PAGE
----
The Natural Aristocrat spoke with Ray Donovan’s Sandy Martin about her extraordinary performance as the multilayered, true to life Sandy Patrick.
There’s a family member in all of ours hidden somewhere in the soul of Sandy Patrick on the sixth season of Showtime’s Ray Donovan. Actress Sandy Martin’s portrayal was so effectively comforting that Mickey and Bunchy weren’t the only ones who let their guard down, it was us. Close your eyes and you can still visualize the iconic sizzle of a lit cigarette as Sandy rides off a heist as a presumed millionaire. Ice Cube’s “Drink The Kool-Aid” roaring in the background with the thumping heavy bass of the car’s audio system. A Donovan in every sense of the word.
Martin told The Natural Aristocrat about the grand experience of working on the series this past season. The juxtaposition of a character longing to escape her loneliness while robbing herself of the opportunity by taking the money bag. Only to realize it wasn’t impressing others that she was after… It was having a family to call her own again. Having a purpose instead of just a home.
Interview with Sandy Martin on Ray Donovan’s Sandy Patrick:
The Natural Aristocrat [Nir Regev]: Was it decided early on that you’d have the same first name on Ray Donovan? How did that happen?
Sandy Martin: All I know is by the time I was shooting my third episode, one of the producers said to me, “We wrote this role for you because you auditioned for us once before. You were so funny and great, we never forgot you!” I think because of that, they used my first name Sandy.
How often did you get to ad-lib on the show? I’ve seen a lot of fans, myself included, love the “Cop Kebab” bit!
(laughs) They have a little bit of wiggle room but mainly the reason I was attracted to the show is because the writing is so, so fantastic! And it’s up my alley. I mean, of course, I ad-libbed here and there. Like when I’m telling him all the jokes in the living room and they all rush out the front door, and I go “Wahh, fun buster!” That was definitely something I buttoned down the scene with. But you know the writing is fantastic, I love the writing on the show. I trust it!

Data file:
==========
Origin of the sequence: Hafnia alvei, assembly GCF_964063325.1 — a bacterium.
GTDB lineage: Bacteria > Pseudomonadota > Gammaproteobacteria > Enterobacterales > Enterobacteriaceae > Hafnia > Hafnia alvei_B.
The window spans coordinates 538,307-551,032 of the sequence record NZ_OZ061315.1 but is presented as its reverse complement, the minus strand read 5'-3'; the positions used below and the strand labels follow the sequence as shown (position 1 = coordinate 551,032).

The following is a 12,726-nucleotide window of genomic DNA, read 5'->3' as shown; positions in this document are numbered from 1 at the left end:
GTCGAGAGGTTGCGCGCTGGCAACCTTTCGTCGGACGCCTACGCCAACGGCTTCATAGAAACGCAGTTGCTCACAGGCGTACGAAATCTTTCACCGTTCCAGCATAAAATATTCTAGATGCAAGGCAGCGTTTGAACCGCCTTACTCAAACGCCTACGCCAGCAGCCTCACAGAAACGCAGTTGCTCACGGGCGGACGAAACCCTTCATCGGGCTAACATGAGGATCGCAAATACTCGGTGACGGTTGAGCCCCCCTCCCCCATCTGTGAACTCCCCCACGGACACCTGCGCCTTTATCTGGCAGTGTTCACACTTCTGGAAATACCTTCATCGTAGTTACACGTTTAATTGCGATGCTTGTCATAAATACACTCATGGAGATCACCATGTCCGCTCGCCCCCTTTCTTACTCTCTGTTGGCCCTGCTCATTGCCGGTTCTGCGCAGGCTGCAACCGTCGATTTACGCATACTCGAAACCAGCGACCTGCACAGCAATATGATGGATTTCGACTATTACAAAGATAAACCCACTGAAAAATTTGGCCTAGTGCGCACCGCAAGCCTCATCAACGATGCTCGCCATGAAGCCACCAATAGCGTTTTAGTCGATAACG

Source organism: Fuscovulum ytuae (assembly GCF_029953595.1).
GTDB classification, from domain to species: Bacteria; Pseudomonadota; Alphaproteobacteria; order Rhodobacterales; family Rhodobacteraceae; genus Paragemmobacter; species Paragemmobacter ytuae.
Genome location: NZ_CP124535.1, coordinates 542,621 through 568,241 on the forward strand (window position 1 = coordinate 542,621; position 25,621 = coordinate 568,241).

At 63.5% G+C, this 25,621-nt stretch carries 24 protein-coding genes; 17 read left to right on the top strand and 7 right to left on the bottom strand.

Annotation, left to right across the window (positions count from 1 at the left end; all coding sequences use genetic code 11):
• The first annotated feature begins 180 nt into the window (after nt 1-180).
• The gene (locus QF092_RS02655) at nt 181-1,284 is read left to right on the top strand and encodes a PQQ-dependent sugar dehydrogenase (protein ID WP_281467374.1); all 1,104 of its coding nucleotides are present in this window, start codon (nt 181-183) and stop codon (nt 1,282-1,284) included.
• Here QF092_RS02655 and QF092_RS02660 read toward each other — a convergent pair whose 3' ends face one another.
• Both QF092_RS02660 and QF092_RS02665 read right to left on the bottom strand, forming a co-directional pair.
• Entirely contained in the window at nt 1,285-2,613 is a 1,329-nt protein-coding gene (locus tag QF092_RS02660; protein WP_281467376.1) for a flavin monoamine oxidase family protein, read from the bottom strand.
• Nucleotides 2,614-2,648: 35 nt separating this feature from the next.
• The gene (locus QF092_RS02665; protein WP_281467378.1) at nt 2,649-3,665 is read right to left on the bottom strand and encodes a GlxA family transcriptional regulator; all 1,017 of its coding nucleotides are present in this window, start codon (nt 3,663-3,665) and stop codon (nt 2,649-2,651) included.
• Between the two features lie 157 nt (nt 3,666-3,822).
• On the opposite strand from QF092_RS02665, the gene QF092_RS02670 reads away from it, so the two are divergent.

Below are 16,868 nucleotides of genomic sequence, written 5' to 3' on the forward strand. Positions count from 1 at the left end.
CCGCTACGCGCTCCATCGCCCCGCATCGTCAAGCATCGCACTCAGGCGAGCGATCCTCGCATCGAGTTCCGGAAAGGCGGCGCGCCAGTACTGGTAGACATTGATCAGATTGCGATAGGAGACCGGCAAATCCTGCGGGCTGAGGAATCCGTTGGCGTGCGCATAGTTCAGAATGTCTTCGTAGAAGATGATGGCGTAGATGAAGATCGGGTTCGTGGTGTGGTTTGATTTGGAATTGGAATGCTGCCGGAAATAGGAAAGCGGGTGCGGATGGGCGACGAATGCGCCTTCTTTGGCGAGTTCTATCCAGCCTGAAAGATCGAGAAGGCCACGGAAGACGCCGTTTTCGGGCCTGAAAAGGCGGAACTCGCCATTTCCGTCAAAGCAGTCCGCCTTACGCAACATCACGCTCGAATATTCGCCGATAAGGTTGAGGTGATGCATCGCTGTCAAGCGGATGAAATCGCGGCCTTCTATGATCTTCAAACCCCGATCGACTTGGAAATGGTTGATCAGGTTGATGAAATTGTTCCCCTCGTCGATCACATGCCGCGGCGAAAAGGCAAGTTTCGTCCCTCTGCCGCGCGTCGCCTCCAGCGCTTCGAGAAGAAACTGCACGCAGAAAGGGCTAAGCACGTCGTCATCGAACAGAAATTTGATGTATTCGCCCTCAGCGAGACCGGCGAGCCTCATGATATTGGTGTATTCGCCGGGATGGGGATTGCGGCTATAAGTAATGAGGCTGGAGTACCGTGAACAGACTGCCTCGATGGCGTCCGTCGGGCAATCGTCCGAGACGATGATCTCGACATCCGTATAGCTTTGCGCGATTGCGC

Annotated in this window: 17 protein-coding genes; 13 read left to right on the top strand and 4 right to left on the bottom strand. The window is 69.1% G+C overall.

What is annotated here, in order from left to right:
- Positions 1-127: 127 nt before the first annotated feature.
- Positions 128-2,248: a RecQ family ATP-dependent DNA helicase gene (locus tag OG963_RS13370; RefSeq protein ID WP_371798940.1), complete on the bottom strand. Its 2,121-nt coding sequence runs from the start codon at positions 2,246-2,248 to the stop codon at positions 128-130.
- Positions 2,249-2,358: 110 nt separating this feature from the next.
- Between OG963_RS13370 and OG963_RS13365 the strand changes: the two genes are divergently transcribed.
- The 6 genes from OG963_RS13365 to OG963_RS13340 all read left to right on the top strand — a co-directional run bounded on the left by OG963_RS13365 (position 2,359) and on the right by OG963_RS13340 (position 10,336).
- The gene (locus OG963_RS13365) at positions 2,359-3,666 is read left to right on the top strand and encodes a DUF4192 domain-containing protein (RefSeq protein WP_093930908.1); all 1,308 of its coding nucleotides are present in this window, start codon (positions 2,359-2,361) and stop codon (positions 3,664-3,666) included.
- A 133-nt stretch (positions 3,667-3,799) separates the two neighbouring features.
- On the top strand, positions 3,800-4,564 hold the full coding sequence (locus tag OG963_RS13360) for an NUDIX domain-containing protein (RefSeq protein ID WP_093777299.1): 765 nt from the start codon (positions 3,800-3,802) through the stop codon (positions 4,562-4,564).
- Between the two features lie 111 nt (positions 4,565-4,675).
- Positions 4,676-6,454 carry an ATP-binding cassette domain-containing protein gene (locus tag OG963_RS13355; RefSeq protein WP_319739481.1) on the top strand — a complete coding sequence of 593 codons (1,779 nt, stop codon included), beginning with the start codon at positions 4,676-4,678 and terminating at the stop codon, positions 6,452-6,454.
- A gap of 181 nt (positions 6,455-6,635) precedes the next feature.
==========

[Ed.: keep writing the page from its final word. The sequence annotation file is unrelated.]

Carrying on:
Speaking of Ray Donovan’s writing, how do you feel the show depicts Sandy Patrick’s story arch relative to the Donovans? It seems like Sandy is riding in euphoria after she takes the money, only to discover there’s no one to show it off to. That all her old friends have passed.
I just think they need a hideout and remember that their long lost brother Cormac had a widow and she was a live wire and a lot of fun. But that’s not their first reason for looking her up! The first reason is that nobody would ever think to take the house of a widower from the Vietnam war which was so many years ago. They were smart to figure out to go to her house.
She mentions once or twice that she’s been a bit lonely and that’s why she’s playing horrible comedy nights at horrible bars. Making stupid jokes that she thinks are funny. She needs to meet some more friends because she’s lost quite a few of friends, as we find out later. The tricky part about Sandy Patrick is why would she run off with all their money when she finally has some family in her life? But I guess money talks, bullshit walks! (laughs)
Would you like there to be flashbacks showing Sandy and Cormac’s relationship next season?
Well yeah, but I don’t know what plastic surgery we’re going to need to have to make us believable! (laughs) Sandy Patrick is dedicated to every kooky aunt you’ve ever had that danced in a party bombed out of her mind, with a lampshade on her head. I just think that they stumble into coming to her house and then realize that, “Hey, we can relax around here!” I’m like a scammer myself. You know? I get in this nun’s outfit and he says, “Well, what are you doing?” And I said, “Haven’t you ever heard of a clerical discount?”
I’ll go out and pretend I’m a nun and beg on the street, I’ll do anything. So they hit gold when they arrived at my house… Because I’ll do anything to have all those hunky men around for me to put the make on! (laughs)